Exam diary: Farewell my inner biologist ... now for date with Newton
Published 18/06/2010 | 05:00
With Darwin and Wallace fresh in my mind and the surgical gloves ready in my pocket in case the exam paper was an actual sheep's heart, I was ready and raring to go in the strongest of my science subjects.
Watching others doing a last bit of cramming was a bit unnerving as the biology course is huge, but my teacher's predictions about the bankers (not Fingleton or FitzPatrick, but rather photosynthesis, enzymes and human reproduction) made it very do-able.
A sneaky multiple choice question on genetics on the probability of Dalmatians being brown, flies having long wings, and the chances of having a ginger child may have thrown a few candidates but, apart from that, the short questions were very approachable with swine flu making an appearance, too.
Next up were the experiments, and question 8 was lovely as during my last few weeks in school, every chemical and piece of apparatus was covered. I answered the questions on heart dissection and my diagram would make Da Vinci look like an amateur (I joke!).
The long questions were nice, the only problem being the phrasing of some but with perseverance, all seemed manageable.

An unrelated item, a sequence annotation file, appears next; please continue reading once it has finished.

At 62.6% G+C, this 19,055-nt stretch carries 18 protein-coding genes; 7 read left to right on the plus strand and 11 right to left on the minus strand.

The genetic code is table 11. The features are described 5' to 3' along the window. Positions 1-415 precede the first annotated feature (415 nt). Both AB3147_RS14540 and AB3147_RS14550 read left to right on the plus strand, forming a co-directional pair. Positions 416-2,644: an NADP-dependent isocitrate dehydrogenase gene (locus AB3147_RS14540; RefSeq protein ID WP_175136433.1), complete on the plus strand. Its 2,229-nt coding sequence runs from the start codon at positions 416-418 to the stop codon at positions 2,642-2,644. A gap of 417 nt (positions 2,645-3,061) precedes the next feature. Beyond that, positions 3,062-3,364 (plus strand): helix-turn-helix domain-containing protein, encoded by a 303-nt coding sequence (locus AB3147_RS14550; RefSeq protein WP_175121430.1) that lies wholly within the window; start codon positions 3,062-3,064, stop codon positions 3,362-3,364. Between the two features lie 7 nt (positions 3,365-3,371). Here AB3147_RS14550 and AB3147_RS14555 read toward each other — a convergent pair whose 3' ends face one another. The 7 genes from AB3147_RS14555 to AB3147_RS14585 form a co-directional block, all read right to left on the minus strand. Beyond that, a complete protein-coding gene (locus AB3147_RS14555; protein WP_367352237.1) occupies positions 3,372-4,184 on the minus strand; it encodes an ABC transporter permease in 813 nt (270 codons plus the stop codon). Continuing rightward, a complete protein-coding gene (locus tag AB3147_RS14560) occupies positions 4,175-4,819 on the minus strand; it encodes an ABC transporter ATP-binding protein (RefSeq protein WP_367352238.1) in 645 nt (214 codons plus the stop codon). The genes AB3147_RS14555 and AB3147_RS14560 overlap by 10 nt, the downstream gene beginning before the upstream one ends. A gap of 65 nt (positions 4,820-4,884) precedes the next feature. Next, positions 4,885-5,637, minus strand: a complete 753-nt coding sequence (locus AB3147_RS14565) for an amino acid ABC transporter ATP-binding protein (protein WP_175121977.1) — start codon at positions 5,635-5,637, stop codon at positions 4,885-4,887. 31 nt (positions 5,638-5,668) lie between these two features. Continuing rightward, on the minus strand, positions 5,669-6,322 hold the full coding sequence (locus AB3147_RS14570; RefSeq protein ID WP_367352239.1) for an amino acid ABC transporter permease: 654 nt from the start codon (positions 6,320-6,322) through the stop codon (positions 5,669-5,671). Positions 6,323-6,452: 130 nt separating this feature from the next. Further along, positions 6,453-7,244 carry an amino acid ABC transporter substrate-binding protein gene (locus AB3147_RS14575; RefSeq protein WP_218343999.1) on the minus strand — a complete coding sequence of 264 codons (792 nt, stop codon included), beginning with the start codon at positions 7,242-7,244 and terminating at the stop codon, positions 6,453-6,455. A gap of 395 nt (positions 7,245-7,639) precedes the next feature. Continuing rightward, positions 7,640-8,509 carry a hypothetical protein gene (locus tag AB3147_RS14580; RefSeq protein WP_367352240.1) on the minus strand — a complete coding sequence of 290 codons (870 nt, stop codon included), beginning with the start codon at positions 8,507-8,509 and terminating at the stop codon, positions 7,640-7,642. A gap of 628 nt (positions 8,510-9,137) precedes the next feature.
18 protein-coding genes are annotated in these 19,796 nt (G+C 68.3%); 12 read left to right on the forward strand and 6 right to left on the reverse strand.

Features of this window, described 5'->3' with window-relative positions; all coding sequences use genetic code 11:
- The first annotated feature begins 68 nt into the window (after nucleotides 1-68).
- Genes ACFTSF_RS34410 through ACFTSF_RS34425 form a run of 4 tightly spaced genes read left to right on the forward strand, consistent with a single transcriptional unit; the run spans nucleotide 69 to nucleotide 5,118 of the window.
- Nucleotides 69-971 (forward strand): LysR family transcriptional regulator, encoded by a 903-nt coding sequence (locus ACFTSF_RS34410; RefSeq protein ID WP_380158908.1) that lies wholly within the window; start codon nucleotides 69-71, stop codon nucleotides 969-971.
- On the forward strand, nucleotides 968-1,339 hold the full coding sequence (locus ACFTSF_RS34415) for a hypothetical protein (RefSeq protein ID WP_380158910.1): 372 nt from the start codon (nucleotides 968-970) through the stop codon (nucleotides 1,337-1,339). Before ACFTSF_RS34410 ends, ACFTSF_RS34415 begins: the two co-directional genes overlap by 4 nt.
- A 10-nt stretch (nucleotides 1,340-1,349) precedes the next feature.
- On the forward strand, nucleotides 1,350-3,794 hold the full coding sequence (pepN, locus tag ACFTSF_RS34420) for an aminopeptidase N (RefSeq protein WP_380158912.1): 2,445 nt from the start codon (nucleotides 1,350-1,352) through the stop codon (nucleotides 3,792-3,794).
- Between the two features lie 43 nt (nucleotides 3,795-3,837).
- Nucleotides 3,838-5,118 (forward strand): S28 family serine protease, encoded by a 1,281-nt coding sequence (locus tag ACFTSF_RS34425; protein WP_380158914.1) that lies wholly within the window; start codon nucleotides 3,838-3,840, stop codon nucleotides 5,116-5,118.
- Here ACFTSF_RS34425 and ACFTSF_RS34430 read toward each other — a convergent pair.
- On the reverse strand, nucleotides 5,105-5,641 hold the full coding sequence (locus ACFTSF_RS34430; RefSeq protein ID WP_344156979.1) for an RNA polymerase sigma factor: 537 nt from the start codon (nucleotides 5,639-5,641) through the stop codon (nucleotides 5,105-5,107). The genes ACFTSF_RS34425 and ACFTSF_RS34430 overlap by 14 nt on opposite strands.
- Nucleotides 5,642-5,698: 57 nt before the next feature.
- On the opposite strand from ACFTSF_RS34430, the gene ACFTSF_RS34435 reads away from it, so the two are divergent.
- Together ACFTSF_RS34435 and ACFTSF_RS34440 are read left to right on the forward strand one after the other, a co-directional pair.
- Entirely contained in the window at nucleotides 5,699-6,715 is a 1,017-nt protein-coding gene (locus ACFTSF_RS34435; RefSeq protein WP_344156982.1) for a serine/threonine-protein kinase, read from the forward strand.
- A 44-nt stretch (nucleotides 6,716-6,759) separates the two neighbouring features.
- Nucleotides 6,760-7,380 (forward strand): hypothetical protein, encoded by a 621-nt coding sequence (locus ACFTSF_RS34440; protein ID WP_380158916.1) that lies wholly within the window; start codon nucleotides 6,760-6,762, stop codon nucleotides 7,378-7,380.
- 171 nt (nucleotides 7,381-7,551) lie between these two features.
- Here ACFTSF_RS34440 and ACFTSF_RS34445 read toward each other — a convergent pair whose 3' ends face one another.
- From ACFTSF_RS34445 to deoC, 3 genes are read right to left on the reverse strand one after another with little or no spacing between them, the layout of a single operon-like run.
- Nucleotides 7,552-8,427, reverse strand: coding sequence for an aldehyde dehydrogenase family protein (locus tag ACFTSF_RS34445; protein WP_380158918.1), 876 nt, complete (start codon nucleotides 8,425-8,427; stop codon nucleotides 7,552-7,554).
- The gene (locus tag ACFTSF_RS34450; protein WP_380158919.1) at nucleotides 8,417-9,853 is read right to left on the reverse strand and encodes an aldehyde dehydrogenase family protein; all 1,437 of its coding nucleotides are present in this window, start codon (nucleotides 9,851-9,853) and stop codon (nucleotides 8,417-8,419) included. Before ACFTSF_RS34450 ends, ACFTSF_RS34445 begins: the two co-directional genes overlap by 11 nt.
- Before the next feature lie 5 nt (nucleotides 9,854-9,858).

After leaving the hall at 12.30pm and a quick chat with my teacher, I gave a look of envy to those who are now finished their Leaving Cert.
I went for a quick swim to relax, relate and communicate with my inner biologist for the last time.
I returned after 4pm to get the reaction to the Art History Paper. "Newgrange went and did a Boland" (doing a Boland is now the phrase used to describe a banker question not coming up after Eavan's absence on English Paper Two) was how my friend Darragh greeted me. Apparently Newgrange was predicted by 99pc of art teachers.
Matters weren't helped by a gallery question which caused confusion. My cousin Meabh thought the question on Georgian art was "a bit of a stickler" but both found solace in writing on Romanesque painters in the European section.
There was a "lovely" question on Raphael and an excellent one on Pierro della Francesca, Meabh said.
While others tackle German, design and communication graphics today, I'll have a lie-in before making an appointment with Newton and his laws of gravity for physics on Monday.
Peadar Ó Lamhna is a student at St Macartan's College, Monaghan